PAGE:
Our newest betting line: We're now offering a May 1 over/under on Donald J. Trump's possible use of a nuclear weapon against journalist Jake Turx.

HOW WE GOT HERE: Home alone!


Part 5—The need for liberal leadership:
Have you watched yesterday's press event? If not, have you seen it described?

We'll go ahead and quote David Brooks. This is what David Brooks saw:

"I still have trouble seeing how the Trump administration survives a full term. Judging by his Thursday press conference, President Trump’s mental state is like a train that long ago left freewheeling and iconoclastic, has raced through indulgent, chaotic and unnerving, and is now careening past unhinged, unmoored and unglued."

Trump is moving past unhinged and unglued! That's what David Brooks saw!

In our view, Brooks falls short of a straightforward statement. He still doesn't say, in a straightforward way, that we need to discuss the possibility that President Trump is unfit for office, or handicapped in his performance, by issues involving his mental health.

That said, Brooks describes a dangerous situation—the same dangerous situation Paul Krugman describes in his own new column. Concerning that, we'll only say this:

We think Brooks understands the situation better than Krugman does. That may seem like a shocking statement, but it returns us to the topic of this week's reports.

According to Brooks, the person who gave yesterday's presser seems unhinged, unmoored, unglued, or perhaps something worse than that. We liberals thrill to such declarations, without considering this corollary:

We liberals just managed to lose an election to this unhinged man!

Granted, Trump lost the popular vote—though it should be said that he won the overall popular vote in the 49 states which aren't California. Our question, which our team will tend to skip past:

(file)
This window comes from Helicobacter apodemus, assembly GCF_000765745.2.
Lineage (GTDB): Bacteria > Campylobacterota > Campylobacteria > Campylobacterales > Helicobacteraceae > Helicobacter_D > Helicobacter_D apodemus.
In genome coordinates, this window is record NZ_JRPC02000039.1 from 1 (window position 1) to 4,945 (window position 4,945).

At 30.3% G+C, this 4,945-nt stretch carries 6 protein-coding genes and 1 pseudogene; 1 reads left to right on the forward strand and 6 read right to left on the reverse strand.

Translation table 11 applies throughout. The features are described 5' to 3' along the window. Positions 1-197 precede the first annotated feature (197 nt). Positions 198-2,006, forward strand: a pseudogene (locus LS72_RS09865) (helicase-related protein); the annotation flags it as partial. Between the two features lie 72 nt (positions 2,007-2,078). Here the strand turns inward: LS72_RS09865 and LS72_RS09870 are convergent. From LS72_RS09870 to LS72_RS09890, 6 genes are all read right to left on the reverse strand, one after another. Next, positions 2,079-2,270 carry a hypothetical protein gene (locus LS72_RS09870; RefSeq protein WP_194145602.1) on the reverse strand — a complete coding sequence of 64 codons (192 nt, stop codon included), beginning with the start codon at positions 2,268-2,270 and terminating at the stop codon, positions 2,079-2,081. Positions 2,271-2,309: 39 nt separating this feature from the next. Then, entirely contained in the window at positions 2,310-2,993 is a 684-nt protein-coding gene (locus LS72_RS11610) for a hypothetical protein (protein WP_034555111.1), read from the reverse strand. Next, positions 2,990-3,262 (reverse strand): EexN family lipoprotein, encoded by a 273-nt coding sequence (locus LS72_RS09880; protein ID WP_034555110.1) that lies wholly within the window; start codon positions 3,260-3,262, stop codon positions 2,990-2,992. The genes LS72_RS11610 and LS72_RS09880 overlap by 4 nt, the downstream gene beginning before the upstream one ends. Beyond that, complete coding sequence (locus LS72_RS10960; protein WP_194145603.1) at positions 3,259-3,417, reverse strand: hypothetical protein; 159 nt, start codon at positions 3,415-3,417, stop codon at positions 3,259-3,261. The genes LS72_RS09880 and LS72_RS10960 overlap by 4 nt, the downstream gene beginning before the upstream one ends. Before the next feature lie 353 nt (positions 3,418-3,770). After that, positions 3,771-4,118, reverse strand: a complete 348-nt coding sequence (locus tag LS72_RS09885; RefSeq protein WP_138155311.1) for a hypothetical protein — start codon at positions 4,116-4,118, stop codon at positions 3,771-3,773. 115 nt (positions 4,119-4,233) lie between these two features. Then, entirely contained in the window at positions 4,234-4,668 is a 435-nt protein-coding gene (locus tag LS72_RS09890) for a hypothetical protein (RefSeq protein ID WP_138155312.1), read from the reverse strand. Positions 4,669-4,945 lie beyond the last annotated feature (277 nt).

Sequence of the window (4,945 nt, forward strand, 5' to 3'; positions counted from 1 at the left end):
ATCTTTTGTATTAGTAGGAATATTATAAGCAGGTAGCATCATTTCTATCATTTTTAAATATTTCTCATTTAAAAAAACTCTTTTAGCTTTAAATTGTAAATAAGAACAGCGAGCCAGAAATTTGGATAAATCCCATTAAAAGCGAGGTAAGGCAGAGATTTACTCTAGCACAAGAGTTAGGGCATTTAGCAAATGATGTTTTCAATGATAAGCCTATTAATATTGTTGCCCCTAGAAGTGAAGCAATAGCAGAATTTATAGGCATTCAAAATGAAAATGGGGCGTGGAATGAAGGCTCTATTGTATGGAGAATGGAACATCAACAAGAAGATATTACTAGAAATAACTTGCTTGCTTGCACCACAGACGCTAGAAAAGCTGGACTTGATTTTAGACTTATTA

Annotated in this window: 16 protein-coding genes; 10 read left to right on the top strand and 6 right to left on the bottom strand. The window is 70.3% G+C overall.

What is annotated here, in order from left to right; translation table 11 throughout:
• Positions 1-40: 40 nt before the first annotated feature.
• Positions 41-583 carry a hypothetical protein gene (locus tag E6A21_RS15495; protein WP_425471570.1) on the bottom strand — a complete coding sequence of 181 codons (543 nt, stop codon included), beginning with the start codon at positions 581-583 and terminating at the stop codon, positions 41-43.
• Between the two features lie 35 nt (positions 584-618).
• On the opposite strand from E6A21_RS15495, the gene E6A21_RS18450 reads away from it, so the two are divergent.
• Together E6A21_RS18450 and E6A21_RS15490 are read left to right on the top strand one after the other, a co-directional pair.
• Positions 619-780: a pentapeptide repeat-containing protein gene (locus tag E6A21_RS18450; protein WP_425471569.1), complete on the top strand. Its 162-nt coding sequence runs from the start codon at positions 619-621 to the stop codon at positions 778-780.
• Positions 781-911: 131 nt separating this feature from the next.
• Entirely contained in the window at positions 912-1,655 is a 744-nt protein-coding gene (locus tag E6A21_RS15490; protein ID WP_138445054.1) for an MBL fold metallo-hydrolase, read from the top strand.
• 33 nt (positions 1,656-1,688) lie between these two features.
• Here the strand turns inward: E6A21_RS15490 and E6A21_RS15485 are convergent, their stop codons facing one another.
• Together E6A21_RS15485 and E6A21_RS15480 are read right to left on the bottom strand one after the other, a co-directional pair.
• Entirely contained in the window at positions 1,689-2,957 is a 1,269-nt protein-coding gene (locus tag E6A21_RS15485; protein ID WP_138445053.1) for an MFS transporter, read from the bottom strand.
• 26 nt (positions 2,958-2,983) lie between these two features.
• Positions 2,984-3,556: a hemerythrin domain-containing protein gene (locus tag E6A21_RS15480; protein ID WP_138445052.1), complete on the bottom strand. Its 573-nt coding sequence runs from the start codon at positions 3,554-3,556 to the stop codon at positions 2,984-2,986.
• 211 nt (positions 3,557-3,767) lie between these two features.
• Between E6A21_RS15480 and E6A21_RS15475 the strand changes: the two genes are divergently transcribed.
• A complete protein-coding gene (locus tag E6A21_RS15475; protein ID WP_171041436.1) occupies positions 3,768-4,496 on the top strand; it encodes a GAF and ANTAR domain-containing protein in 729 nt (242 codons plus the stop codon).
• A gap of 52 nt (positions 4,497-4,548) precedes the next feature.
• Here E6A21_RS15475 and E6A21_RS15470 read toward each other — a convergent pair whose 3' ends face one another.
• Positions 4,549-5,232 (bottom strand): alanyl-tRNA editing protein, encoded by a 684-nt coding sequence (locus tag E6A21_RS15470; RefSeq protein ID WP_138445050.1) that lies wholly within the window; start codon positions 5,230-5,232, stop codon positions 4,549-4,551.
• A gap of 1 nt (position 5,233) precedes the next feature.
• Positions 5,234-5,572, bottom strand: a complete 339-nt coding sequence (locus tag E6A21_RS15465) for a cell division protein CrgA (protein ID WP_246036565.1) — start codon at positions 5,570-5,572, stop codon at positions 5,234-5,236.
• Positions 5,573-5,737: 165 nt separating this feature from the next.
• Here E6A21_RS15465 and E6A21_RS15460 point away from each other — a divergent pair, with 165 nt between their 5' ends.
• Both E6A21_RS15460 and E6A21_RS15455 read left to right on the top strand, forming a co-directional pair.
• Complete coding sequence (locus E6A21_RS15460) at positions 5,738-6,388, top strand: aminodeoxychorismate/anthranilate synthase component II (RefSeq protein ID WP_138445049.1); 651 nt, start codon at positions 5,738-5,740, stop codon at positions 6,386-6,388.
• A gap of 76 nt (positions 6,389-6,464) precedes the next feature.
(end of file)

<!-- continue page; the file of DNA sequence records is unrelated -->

What does this say about us? What does it say about us that we managed to lose an election to an unhinged, unglued, unmoored man?

Does it say anything about Us? Or was November's election result just a reflection on Them?

We all know the standard reply which will emerge from our liberal tents. Unfortunately, that standard reply is in error.

Alas! The fact that we lost to a person like Trump stands as a massive indictment of us. In the main, it stands as an indictment of 25 years of self-dealing and lethargy on the part of our liberal leaders and the mainstream press.

That said, it also speaks to the shortcomings of our liberal rank and file, which is frequently quite self-impressed. We love to note the dumbness of Them. As tribal groups have always done, we blow past the dumbness of Us.

Next week, we'll look at some of the leadership groups who have so massively failed us. We'll look at the nation's professors, and at the emerging, younger group of black assistant professors.

We'll look at the lefty cohort, which can be too cool for school. We'll look at the Hollywood types, who seem to be happy only when costing Democrats votes. (Last week, were you able to spot the way Meryl Streep did it again?)

We'll look at our corporate cable stars, including our corporate liberal stars, some of whom sat out the last election, some of whom, in earlier corporate lives, created the stupid and noxious themes which sent Clinton down to defeat.